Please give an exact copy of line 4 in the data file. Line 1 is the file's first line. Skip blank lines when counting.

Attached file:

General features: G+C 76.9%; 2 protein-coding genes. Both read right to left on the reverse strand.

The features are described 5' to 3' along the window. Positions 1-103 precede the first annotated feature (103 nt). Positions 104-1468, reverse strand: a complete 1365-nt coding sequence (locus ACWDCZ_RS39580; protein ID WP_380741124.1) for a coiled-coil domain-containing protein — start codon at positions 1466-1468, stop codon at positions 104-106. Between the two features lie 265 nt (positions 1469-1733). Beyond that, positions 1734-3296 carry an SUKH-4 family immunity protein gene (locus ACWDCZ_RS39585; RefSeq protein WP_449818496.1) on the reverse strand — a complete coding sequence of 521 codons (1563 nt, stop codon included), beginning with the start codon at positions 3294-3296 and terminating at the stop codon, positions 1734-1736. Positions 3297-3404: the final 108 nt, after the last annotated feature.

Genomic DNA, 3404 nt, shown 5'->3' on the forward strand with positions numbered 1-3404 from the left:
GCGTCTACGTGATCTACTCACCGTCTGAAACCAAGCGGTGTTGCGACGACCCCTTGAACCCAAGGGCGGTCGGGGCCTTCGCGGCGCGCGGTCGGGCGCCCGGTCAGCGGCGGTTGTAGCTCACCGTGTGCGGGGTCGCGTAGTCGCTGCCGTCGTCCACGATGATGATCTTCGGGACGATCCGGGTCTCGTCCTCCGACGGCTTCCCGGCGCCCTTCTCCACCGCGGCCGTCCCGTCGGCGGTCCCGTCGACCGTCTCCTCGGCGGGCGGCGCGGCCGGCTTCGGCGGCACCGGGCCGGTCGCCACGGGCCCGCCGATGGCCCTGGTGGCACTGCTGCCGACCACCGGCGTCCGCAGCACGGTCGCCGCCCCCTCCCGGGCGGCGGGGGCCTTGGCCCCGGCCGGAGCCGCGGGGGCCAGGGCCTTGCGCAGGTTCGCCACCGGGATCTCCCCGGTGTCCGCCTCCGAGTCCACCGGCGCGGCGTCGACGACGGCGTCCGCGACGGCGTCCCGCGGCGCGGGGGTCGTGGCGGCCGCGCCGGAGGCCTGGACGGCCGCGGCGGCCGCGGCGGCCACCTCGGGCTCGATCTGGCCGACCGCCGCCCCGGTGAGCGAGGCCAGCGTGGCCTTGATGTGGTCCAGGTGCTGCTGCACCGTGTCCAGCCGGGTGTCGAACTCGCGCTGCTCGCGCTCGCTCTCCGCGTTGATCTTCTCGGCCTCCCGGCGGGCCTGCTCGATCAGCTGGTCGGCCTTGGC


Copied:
GCGTCTACGTGATCTACTCACCGTCTGAAACCAAGCGGTGTTGCGACGACCCCTTGAACCCAAGGGCGGTCGGGGCCTTCGCGGCGCGCGGTCGGGCGCCCGGTCAGCGGCGGTTGTAGCTCACCGTGTGCGGGGTCGCGTAGTCGCTGCCGTCGTCCACGATGATGATCTTCGGGACGATCCGGGTCTCGTCCTCCGACGGCTTCCCGGCGCCCTTCTCCACCGCGGCCGTCCCGTCGGCGGTCCCGTCGACCGTCTCCTCGGCGGGCGGCGCGGCCGGCTTCGGCGGCACCGGGCCGGTCGCCACGGGCCCGCCGATGGCCCTGGTGGCACTGCTGCCGACCACCGGCGTCCGCAGCACGGTCGCCGCCCCCTCCCGGGCGGCGGGGGCCTTGGCCCCGGCCGGAGCCGCGGGGGCCAGGGCCTTGCGCAGGTTCGCCACCGGGATCTCCCCGGTGTCCGCCTCCGAGTCCACCGGCGCGGCGTCGACGACGGCGTCCGCGACGGCGTCCCGCGGCGCGGGGGTCGTGGCGGCCGCGCCGGAGGCCTGGACGGCCGCGGCGGCCGCGGCGGCCACCTCGGGCTCGATCTGGCCGACCGCCGCCCCGGTGAGCGAGGCCAGCGTGGCCTTGATGTGGTCCAGGTGCTGCTGCACCGTGTCCAGCCGGGTGTCGAACTCGCGCTGCTCGCGCTCGCTCTCCGCGTTGATCTTCTCGGCCTCCCGGCGGGCCTGCTCGATCAGCTGGTCGGCCTTGGC